Caughlan outside the gates of Martin's Beach, San Mateo, Calif. (Photo Credit: Andy Freeberg, 2014) 

Rob “Birdlegs” Caughlan
Journey began in the early 1980s
Chapter: San Mateo, California

Hi my name is Birdlegs, and I am Surfrider because… I love this small blue planet.

Q: What was the moment that made you decide to get involved with Surfrider Foundation?

I started surfing in 1959, when I was a teenager. When I was in college in 1967 I interviewed Jaques Cousteau for my college newspaper. I asked him if he had any good advice for young people who wanted to help protect the ocean. He said, “Yes! Don't follow gurus like me, go out and do it yourself.” I went on to write my first article on surfer power and beach access for Surfer Magazine in 1970. It encouraged surfers to get active in politics and ocean protection issues. Since then I have worked in politics and on ocean protection issues for the California legislature, the U.S. Congress, the U.S. Environmental Protection Agency and in the White House for President Carter.

Q: What are some local issues that are affecting your ocean, waves and beaches?

In 2010 access to my local break, Martin's Beach (in San Mateo, California), was taken from me when billionaire and venture capitalist, Vinod Khosla, purchased land around the break and locked the gates to the only public access road. For the last couple years I have been working with Surfrider's fantastic legal team (Angela Howe, Mark Massara, Joe Cotchett, Eric Buscher and Pete McCloskey) to get Khosla to reopen public access. Beach access is our right!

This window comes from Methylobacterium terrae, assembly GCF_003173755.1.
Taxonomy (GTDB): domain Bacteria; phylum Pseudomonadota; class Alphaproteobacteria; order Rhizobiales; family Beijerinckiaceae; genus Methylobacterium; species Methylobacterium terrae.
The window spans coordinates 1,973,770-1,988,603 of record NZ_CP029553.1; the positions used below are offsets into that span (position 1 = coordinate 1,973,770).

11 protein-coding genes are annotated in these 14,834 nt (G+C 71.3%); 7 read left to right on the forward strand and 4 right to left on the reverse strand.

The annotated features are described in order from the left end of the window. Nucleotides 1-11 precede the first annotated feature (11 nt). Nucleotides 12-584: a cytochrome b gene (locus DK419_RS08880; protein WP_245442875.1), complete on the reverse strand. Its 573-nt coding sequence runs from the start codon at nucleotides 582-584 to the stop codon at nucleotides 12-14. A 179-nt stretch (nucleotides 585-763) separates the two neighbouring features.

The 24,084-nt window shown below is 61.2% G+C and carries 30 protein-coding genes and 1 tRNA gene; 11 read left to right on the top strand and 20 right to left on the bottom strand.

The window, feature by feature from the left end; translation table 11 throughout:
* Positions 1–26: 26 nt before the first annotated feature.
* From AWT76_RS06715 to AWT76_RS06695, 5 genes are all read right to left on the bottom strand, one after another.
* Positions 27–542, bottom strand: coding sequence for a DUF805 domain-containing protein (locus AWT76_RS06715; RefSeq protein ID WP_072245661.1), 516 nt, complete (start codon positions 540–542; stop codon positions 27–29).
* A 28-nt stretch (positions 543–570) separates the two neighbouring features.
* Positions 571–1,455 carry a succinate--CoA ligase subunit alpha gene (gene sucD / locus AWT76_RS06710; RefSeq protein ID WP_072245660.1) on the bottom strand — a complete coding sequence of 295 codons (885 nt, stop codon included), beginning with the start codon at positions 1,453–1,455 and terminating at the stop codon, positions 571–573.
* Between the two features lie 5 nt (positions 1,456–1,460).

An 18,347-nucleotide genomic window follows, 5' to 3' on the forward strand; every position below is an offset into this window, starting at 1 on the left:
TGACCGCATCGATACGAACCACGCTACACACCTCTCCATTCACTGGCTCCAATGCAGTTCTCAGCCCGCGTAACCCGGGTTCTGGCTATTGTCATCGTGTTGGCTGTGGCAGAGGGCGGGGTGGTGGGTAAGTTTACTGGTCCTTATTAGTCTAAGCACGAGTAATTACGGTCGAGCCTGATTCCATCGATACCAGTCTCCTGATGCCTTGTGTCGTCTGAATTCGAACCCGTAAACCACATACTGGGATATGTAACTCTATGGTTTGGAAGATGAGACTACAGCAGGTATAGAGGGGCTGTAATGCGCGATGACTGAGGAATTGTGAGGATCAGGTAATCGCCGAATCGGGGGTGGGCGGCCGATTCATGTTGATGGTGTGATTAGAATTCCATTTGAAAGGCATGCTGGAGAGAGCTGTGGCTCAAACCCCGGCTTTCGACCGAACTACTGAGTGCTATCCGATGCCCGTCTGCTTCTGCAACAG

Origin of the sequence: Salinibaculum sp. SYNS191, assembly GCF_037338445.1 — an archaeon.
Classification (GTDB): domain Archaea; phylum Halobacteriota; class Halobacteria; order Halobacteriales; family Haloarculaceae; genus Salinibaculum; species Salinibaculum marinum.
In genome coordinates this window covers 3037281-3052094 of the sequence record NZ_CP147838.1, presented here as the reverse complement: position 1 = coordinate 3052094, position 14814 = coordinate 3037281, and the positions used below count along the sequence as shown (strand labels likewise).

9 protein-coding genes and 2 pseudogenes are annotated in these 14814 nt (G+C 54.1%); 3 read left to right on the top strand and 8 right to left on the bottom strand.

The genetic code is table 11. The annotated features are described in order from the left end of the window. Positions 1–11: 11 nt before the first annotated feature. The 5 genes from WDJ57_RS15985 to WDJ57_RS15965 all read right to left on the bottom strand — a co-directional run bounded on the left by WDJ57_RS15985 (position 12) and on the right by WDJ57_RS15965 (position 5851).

Q: What Surfrider projects have you worked on?

Since getting involved in Surfrider in the early 80's, I became the President of the Foundation from 1986-1991. We put a lot of energy into increasing membership and our political clout. During my first years leading the organization we grew from 200 members to 25,000. And, we won some important battles at Imperial Beach in San Diego, Bolsa Chica in Huntington Beach, and Hammonds Reef in Santa Barbara. 

Q: What has been the highlight of your Surfrider experience?

In 1987 the Surfrider Foundation busted two paper pulp mills in Humboldt County, California, for 40,000 violations of the Clean Water Act. My friends, Mark Massara and former Congressman Pete McCloskey, and I fought the case for three years. And, we won! This was, at the time, the largest Clean Water Act lawsuit in the United States history. It really helped put the Surfrider Foundation on the map. Our victories, thus far, especially at Martin's Beach, are BIG wins too.

Q: What is the most important thing you tell others about Surfrider?

The ocean is in A LOT of trouble! Climate change, acidification from fossil fuels, and trash have warmed and polluted our ocean—killing our corals. A recent 5 Gyres report found that five trillion pieces of plastic, weighing more than 250,000 tons, is floating in our ocean. It's heartbreaking just knowing that the problems and the solutions start with us. 

As surfers we are bonded to the ocean. It's a personal affair. Anyone who loves the ocean as much as we do must do more to help solve these problems. In addition to voting, helping the Surfrider Foundation is one of the best ways we can help the ocean we love so dearly. Whether it's volunteering at a beach cleanup or donating to the organization, every bit helps.